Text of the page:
MY CONSTITUENCY is best known for containing our nation's political and financial heart. But it is also spiritual home to a globally competitive creative sector that includes a large part of the English animation industry.
In terms of quality, humour, inventiveness and imagination, the British animation industry is second to none.
Past success in this field has been such that characters like Aardman's Wallace and Gromit have become part of our national heritage.
But many of our family favourites have moved abroad to be animated by foreign production companies. Bob the Builder is now animated in Taipei and Los Angeles, Thomas the Tank Engine in Canada and Noddy in India.
So why the large-scale emigration? For some time, our animation industry has been struggling to compete with cheaper overseas labour and huge overseas funding incentives.
The industry has also been hammered badly by ITV's massive reduction in children's broadcasting and a drop in the prices for programming because of the junk food advertising ban. Yet until now, the strong talent base in the UK had helped keep the industry's head above water.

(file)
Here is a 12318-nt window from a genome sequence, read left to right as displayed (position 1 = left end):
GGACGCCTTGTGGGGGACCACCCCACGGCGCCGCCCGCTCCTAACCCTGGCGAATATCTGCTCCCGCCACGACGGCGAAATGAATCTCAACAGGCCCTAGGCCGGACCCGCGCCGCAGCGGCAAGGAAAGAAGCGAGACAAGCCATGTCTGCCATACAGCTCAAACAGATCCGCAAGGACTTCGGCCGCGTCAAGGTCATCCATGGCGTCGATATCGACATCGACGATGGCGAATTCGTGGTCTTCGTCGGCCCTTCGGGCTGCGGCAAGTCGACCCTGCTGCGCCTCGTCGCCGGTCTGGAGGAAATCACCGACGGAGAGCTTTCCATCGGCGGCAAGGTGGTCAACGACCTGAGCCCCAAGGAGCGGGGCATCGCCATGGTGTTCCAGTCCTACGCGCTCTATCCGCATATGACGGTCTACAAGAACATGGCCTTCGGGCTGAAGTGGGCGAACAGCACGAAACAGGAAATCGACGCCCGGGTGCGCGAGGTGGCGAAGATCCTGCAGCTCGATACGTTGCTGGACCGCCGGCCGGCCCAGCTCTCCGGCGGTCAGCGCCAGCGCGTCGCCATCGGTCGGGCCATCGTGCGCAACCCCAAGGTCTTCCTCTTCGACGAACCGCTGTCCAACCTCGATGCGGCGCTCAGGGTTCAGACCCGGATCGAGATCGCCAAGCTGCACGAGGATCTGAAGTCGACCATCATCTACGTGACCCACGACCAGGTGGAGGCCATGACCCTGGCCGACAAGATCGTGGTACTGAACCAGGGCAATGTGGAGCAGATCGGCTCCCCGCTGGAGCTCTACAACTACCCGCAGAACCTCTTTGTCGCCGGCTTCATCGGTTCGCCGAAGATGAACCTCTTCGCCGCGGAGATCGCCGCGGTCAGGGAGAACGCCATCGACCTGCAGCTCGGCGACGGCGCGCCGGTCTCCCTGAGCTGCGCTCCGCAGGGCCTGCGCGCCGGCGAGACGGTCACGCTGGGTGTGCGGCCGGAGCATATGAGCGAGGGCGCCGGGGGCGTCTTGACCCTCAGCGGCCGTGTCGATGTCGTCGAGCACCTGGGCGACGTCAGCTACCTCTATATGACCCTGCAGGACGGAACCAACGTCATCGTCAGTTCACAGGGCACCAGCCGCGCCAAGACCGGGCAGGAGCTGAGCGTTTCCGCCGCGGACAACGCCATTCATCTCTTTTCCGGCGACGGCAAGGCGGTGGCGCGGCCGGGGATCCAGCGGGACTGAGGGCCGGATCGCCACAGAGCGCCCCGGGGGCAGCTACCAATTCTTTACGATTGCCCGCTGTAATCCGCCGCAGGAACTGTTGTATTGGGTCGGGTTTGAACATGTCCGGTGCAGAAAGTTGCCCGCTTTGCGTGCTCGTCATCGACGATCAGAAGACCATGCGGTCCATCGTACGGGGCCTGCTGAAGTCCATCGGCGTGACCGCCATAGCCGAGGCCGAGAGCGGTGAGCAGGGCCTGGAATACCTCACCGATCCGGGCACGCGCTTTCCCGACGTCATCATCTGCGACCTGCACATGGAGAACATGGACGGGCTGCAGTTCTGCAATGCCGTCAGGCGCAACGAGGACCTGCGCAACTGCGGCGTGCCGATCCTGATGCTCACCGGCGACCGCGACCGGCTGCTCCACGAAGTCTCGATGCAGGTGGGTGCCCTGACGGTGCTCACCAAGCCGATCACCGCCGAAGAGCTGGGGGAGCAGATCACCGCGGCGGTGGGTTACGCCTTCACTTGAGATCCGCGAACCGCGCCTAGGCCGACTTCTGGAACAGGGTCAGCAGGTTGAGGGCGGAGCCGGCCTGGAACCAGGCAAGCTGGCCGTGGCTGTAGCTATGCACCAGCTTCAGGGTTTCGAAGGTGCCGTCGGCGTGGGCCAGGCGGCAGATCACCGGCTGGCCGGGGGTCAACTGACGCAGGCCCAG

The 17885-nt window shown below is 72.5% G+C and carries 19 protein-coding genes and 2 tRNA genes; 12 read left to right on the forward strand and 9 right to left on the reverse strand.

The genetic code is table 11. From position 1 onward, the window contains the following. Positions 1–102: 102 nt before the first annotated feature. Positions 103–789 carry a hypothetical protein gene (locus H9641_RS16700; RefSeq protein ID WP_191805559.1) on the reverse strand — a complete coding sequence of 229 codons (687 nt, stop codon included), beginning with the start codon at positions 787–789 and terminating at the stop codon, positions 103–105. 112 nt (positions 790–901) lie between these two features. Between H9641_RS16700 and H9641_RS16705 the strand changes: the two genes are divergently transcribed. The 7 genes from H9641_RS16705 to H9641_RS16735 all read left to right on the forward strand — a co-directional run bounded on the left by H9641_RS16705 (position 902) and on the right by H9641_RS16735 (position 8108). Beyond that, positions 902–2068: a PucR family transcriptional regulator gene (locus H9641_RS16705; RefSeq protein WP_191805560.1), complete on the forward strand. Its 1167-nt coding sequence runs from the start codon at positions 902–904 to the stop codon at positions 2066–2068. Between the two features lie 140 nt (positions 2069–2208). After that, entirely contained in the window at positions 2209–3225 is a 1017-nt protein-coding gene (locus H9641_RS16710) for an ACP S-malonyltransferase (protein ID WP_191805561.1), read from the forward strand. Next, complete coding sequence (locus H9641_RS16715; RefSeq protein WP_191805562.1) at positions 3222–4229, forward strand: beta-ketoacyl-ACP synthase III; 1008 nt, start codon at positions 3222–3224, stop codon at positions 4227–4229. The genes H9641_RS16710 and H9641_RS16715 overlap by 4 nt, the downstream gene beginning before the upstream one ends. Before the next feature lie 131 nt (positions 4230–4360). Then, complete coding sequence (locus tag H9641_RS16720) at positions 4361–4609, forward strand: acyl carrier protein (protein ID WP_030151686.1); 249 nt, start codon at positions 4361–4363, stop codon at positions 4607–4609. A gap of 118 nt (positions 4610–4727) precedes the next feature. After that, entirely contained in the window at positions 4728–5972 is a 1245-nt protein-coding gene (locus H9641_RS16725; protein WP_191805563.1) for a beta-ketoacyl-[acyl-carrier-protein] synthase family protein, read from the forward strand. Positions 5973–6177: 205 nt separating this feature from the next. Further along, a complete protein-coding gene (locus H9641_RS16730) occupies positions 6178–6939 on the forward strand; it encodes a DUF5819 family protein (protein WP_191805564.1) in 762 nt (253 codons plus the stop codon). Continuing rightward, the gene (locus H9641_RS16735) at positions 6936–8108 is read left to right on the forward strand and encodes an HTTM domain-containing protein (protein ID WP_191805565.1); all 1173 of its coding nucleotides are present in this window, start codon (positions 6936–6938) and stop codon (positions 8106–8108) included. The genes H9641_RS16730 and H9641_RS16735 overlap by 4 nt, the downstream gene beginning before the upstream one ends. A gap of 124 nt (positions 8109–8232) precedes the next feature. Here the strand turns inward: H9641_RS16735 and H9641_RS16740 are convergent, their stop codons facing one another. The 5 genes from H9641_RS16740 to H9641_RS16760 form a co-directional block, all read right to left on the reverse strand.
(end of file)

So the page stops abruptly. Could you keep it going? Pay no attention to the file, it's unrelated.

Now nearly every country in the world with an animation industry is offering government-backed incentives to attract animation work - including the Welsh assembly and Scottish parliament.
To put things right, the animation industry here in England would like to see the Government introduce tax incentives and ideally a £10million animation fund to allow projects to access up to thirty per cent of their budgets if they are completed in the UK.
The Government could take a stake in these projects and benefit from their success and the 200 highly-skilled workers that would be employed. Those in the industry believe a scheme such as this - with all profits being re-invested - could be self-sufficient within a few years.
We need to maintain our place as one of the world's innovators in terms of film animation, computer games and all other parts of the creative industries.
Help for innovative English animators would be a good start.